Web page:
We need to become intolerant of the army’s strategic games, and of the fact that deals are struck with those that kill openly and thump their chests publicly to take responsibility for it.

We need to be intolerant of political parties that cosy up to the army and tow its line of negotiating with murderers. We should be intolerant of a state that requires us to reveal our religion in official documents.

We need to be intolerant of a system that is seen to go into hyper-drive to weaken an elected government, but that allows known religious fanatics to walk free for lack of strong evidence.

How do you express such intolerance? By getting our politics right. Withdraw support for the judiciary when it lets a terrorist go. Push the political party you support to have a clear stance against those that kill minorities, and do not vote for those that make excuses for terrorist outfits.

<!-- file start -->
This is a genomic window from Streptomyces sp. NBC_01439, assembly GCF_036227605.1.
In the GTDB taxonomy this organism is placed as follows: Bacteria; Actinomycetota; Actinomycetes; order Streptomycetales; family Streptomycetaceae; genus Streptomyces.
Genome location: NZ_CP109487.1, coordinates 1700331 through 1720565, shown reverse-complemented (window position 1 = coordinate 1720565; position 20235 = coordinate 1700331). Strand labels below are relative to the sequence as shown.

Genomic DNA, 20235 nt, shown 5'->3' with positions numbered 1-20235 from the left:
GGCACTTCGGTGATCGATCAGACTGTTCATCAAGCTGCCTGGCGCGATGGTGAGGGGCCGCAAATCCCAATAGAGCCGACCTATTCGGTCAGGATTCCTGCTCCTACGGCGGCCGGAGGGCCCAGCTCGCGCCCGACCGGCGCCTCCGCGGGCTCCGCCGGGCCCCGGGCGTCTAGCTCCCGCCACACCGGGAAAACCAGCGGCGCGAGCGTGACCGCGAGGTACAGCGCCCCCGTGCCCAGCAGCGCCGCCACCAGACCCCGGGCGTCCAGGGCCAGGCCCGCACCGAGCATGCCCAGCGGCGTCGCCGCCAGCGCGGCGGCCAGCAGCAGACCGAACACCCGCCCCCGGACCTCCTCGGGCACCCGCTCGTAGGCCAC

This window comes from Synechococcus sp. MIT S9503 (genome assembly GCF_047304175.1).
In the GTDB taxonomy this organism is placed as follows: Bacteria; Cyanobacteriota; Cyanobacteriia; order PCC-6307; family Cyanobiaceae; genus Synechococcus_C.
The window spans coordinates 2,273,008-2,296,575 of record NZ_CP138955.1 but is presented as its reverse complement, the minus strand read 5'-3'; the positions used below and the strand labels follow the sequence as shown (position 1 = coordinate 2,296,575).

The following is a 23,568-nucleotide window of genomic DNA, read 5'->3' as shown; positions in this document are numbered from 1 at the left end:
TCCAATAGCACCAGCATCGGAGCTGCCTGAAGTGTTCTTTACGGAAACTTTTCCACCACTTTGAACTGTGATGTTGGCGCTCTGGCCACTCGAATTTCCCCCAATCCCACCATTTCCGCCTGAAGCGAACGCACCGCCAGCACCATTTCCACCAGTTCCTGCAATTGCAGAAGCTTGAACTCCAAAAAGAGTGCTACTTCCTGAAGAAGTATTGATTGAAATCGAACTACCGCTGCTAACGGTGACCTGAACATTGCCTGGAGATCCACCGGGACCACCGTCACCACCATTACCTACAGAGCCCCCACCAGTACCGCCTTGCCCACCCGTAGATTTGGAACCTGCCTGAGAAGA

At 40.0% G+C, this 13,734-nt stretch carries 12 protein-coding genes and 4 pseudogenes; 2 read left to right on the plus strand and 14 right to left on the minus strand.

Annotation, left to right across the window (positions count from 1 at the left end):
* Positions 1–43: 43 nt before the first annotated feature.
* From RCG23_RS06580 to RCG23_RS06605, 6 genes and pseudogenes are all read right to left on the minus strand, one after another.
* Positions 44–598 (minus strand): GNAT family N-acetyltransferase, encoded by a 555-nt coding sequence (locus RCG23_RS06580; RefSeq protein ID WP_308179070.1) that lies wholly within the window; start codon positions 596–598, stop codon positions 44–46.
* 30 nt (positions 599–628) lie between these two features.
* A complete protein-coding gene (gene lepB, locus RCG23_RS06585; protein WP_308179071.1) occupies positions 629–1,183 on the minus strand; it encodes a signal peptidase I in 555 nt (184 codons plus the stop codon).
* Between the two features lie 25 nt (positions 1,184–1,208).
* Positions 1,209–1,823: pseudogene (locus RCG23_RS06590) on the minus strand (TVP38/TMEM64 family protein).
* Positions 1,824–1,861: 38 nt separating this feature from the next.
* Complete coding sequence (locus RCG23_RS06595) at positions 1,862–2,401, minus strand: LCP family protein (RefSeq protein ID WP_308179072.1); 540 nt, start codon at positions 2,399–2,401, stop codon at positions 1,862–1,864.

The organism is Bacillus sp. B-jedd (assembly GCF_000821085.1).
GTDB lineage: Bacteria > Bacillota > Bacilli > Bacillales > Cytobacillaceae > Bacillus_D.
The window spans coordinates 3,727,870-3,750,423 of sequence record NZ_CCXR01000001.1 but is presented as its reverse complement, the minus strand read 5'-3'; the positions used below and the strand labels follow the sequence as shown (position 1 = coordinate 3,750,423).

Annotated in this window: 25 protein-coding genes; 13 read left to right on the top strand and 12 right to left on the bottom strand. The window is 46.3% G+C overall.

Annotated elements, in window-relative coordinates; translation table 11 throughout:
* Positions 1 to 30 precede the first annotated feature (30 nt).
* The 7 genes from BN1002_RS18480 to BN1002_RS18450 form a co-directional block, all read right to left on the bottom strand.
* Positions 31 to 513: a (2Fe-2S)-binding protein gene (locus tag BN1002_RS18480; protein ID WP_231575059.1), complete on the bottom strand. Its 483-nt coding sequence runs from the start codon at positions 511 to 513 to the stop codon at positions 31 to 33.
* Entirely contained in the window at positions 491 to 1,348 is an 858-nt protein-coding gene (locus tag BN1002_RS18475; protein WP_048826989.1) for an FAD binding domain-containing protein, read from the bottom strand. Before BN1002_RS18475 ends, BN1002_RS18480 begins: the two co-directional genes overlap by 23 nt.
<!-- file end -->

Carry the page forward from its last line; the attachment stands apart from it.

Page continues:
Change the channel when talk show hosts insist that the real problem is another country, politicians or corruption, all the while defending those that kill the name of religion.

Write to channels to demand that there be more programmes on issues that affect minorities. Use social networking sites, newspapers and public protests to reduce divisions within Pakistan. Refuse to identify yourself with a religion or sect when asked to do so.

And on a personal level, stop trying to match your children with a spouse of the same sect, biradari, or class. Embrace diversity and the possibility that that will only make you less insulated and less inbred.

Do this before they come for you.

The writer is a researcher of political economy.


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The views expressed by this writer and commenters below do not necessarily reflect the views and policies of the Dawn Media Group.

Comments (23) Closed

Daud Sep 10, 2012 10:19pm